When it comes to the quintessential American pickup, nothing beats the Ford F-150. A variant of the Ford F-Series line of full-size trucks that date back to the middle of the 20th century, the F-150 has been the best-selling automobile in the US for 30 consecutive years. And the secret to its resounding success is in its capability to become a rugged workhorse that adapts to various tasks. So whether it is for hauling, towing, or simply getting from point A to point B, the Ford F-150 is the vehicle of choice for millions of Americans.
1948-1975: The F-Series
The Ford F-150 can trace its lineage back to the first F-Series truck – the Ford Bonus-Built – manufactured in 1948, but it was not until 1975 that the F-150 was formally introduced. Filling in the gap between the Ford F-100 and the F-250, the F-150 was meant to replace the former as the standard F-Series truck due to stricter emissions requirements. The first F-150s were outfitted with straight-six engines, though these were eventually replaced by the Ford FE, Windsor, and 335 V8 in later years.
1980 -1990: Further improvements
In 1980, the F-150 underwent a major redesign with a larger, more aerodynamic form. The hood was slanted more to the rear, the grille with a cleaner appearance, and the sides with a more chiseled look and a flatter accent groove. The interior also received an upgrade with 10% more interior space. The F-150 saw further changes as well in 1987, with anti-lock brakes as a standard feature and a power-boosting fuel injection system. The exterior was also upgraded with flush headlights, a simpler grille design, and more streamlined front fenders, hood, and bumper, while the interior received a revised dashboard design with more readable gauges and a larger glove box.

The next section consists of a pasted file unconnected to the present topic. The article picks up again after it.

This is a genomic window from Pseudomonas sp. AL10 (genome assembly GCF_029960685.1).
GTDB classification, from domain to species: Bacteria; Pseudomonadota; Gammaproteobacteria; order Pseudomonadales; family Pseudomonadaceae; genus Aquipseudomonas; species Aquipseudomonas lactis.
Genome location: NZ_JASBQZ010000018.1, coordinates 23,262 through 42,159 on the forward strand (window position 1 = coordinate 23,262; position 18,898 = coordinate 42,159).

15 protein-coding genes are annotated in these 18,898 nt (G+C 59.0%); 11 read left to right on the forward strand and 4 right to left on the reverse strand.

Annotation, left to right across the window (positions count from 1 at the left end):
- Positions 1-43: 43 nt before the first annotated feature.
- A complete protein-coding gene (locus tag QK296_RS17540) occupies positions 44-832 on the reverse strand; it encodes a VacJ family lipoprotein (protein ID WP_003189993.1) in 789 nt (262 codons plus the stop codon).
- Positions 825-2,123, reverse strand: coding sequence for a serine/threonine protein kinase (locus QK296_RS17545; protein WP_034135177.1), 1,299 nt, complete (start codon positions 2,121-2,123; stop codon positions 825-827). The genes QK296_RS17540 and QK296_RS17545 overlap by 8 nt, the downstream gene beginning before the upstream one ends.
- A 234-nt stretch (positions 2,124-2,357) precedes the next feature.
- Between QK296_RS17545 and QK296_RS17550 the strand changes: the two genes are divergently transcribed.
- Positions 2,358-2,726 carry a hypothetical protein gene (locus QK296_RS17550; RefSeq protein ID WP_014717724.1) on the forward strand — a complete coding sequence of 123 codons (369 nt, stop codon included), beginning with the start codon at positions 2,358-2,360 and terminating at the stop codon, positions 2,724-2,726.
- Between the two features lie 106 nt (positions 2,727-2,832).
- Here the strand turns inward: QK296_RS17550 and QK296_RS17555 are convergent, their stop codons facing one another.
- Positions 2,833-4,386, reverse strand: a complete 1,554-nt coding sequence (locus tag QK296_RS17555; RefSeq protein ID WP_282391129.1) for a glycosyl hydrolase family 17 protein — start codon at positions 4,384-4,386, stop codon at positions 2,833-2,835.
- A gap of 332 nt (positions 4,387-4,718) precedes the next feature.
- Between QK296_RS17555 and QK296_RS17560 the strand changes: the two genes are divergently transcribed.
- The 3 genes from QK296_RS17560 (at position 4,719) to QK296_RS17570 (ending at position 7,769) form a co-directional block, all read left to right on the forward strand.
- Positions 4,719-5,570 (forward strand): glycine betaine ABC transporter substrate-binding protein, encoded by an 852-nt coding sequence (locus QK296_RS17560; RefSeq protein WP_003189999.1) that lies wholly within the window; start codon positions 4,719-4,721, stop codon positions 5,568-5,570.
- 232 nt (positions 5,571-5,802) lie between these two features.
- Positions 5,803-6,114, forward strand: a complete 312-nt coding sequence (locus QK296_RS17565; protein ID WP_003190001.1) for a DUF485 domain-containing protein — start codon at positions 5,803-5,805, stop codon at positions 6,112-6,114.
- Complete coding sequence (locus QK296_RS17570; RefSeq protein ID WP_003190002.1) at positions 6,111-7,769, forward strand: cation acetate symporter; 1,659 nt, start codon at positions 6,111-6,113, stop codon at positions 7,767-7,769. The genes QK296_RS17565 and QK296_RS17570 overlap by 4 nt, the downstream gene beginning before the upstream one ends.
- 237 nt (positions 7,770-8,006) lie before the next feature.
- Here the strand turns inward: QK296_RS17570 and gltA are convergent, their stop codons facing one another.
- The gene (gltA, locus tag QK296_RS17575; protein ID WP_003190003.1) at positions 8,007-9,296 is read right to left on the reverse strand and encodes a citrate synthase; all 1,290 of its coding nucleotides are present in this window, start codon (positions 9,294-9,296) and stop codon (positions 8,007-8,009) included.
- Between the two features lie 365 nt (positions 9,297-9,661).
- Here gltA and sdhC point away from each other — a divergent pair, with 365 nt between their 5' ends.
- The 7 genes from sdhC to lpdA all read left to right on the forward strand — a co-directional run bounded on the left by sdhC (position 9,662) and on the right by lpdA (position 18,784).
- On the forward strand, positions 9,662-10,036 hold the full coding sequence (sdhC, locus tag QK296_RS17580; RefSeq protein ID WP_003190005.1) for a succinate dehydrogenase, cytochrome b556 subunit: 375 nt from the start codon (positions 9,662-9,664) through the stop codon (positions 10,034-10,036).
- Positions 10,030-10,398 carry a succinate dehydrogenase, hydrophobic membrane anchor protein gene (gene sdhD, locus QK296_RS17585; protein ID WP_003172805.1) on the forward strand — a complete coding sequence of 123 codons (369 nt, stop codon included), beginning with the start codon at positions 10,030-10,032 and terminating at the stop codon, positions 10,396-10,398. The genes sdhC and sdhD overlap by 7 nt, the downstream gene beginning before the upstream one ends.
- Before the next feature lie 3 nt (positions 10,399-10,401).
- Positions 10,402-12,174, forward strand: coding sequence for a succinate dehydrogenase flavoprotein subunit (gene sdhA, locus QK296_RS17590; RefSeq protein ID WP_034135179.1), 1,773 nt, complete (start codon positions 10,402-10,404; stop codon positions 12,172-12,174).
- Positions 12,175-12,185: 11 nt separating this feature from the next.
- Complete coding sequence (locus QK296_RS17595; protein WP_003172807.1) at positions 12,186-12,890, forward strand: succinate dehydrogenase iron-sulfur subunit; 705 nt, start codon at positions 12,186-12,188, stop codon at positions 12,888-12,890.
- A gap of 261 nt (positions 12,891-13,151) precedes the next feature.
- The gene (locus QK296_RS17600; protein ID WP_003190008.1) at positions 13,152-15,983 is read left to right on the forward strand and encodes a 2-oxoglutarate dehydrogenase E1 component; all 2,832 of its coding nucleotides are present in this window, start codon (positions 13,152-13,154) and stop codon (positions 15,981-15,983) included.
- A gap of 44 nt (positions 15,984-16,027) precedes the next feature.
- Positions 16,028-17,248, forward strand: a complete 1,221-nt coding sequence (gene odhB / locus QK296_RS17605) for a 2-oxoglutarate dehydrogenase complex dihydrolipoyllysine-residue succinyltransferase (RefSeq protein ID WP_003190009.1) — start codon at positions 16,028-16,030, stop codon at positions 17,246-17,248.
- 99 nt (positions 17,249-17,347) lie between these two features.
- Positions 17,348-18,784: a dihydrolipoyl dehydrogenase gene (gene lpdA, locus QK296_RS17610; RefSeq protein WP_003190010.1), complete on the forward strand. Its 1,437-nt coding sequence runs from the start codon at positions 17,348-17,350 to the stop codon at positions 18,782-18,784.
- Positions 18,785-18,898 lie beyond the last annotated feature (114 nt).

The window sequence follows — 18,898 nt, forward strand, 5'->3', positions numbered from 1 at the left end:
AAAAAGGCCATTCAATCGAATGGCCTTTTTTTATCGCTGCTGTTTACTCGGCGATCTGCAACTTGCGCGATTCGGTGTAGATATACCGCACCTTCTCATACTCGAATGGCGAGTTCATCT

With more focus shifting to aerodynamics, the 1992 model of F-150 had evolutionary changes particularly in its exterior. The nose was smoothed out with the front light clusters and bumper ends angled to the rear'
Aero mirrors and a revised tailgate design completed the new F-150. The interior didn’t escape scrutiny either, with new instrument panel configuration, plush seats, door trim, and standard three-point rear seatbelts. The F-150 received interior safety upgrades in 1994 with driver’s side airbags, side door beams, and center-mounted third brake lights.
1990-present: More and better
In 1997, Ford took a gamble and replaced the F-150’s classic chiseled look with a more jelly-bean like appearance. But despite its softer appearance, the F-150 was given a trio of powerful new engines: a 4.2-liter 202hp V6, a 4.6-liter 231hp V8, and a 5.4 liter 260hp V8. A wide variety of F-150 configurations was also offered, from the Regular Cab to the SuperCrew version that caters to passenger transport.
The current F-150, in its 11th generation, is offered in nine trim levels, from the base XL to the stylish Harley Davidson Edition and the off-road specialist SVT Raptor. There are also plenty of engine choices as well, such as a 302hp V6, a twin-turbo Ecoboost V6 and a 411hp 6.2 V8. All of the engines are matched to a six-speed automatic transmission.